Saturday, August 28, 2010

Chocolate Mint Squares, Anyone?

Lovely quick recipe for a hot summer's day, unless you don't feel like turning on your oven.

Since I don't remember exactly where I got this recipe from, I'll try not to be too specific. The general idea:

For the brownie layer:
Any brownie recipe will do, if baked in an 8-9 inch square baking dish. I recommend Brownies Cockaigne from the Joy of Cooking because they're delicious.

First, line the the greased pan with aluminum foil, with about two inches of overhang. Then add batter, bake, and leave them to cool completely IN THE PAN.

For the mint layer:

This is a simple cake frosting with peppermint extract added. It takes about

2 tbsp butter, softened
1 cup confectioner's sugar
2 (or more) tbsp heavy cream
1/2 tsp peppermint extract

Mix these together with a hand or stand mixer until smooth and spreadable.

Since you've let the brownie layer cool in the pan, you should be able to lift the entire layer out using the tin foil. If it crumbles or sags in the middle, leave it a little bit longer. Putting it in the fridge will help. If it doesn't, your brownies weren't done. Sorry.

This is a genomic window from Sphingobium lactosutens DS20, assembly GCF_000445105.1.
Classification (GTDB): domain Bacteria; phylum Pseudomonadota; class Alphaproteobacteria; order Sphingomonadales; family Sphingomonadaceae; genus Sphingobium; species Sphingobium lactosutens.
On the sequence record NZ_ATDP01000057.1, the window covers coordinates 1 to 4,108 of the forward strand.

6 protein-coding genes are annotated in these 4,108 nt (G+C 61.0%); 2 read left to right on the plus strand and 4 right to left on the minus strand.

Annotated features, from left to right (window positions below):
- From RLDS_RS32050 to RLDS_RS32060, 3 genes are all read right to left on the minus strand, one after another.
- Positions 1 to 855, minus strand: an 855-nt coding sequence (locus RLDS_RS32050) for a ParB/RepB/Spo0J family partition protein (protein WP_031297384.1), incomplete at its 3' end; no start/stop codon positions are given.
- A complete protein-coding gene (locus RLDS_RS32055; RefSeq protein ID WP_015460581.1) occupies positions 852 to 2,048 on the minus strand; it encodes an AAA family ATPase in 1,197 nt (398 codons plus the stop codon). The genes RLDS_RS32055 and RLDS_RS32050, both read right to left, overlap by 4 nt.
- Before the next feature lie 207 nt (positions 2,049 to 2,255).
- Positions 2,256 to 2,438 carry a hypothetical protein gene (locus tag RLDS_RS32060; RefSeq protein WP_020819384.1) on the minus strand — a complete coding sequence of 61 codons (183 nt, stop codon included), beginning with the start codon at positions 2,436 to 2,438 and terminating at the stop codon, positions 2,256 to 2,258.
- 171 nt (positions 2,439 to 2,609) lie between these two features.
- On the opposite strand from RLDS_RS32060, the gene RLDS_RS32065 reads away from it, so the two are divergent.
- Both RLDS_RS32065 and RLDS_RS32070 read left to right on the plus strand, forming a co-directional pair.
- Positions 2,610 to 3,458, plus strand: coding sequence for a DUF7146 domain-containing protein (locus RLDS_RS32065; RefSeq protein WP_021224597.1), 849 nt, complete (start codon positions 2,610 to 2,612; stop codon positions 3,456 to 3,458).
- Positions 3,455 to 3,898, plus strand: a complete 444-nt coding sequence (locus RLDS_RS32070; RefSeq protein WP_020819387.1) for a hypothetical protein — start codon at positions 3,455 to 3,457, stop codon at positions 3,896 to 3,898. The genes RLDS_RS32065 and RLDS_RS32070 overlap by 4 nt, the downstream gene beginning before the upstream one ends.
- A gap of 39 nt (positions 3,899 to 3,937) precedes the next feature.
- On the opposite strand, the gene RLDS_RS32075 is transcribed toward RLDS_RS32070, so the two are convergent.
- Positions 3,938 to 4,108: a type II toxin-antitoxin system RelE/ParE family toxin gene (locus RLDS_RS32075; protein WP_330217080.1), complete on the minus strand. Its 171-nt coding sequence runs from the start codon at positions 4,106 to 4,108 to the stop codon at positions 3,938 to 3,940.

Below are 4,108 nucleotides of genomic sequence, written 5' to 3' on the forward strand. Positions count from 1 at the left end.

Anyhoo, flatten the edges of the foil and spread the icing evenly over the brownie layer. Let the icing layer set in the fridge while you melt:

1 oz unsweetened chocolate
1 tbsp butter

in the microwave, or on the stovetop, however. Once it has melted, pour it over the chilled icing. Rock the brownies back and forth until the chocolate covers as much as possible, then GENTLY fill the rest in with light painting strokes using a small spatula.

Put the whole thing back into the fridge for at least 30 minutes. Then your slab is ready to cut into squares! Hooray!

These freeze well and are useful for potlucks.

Thursday, August 12, 2010

ओह हेल्लो

Ahem. Caroline here. The silent contributor and mysterious Quinn Street Attic resident whose name does not appear on the banner. Not even in small print or in a parentheses or anything!

Anyway, Subway in Ireland has nachos. And there's one attached to the building I live in. Yes. So I haven't been cooking for pretty much the entire summer. Actually, that's mostly because I'm quite far from any decent supermarket and the ones that are easily accessible have a very poor selection of vegetables.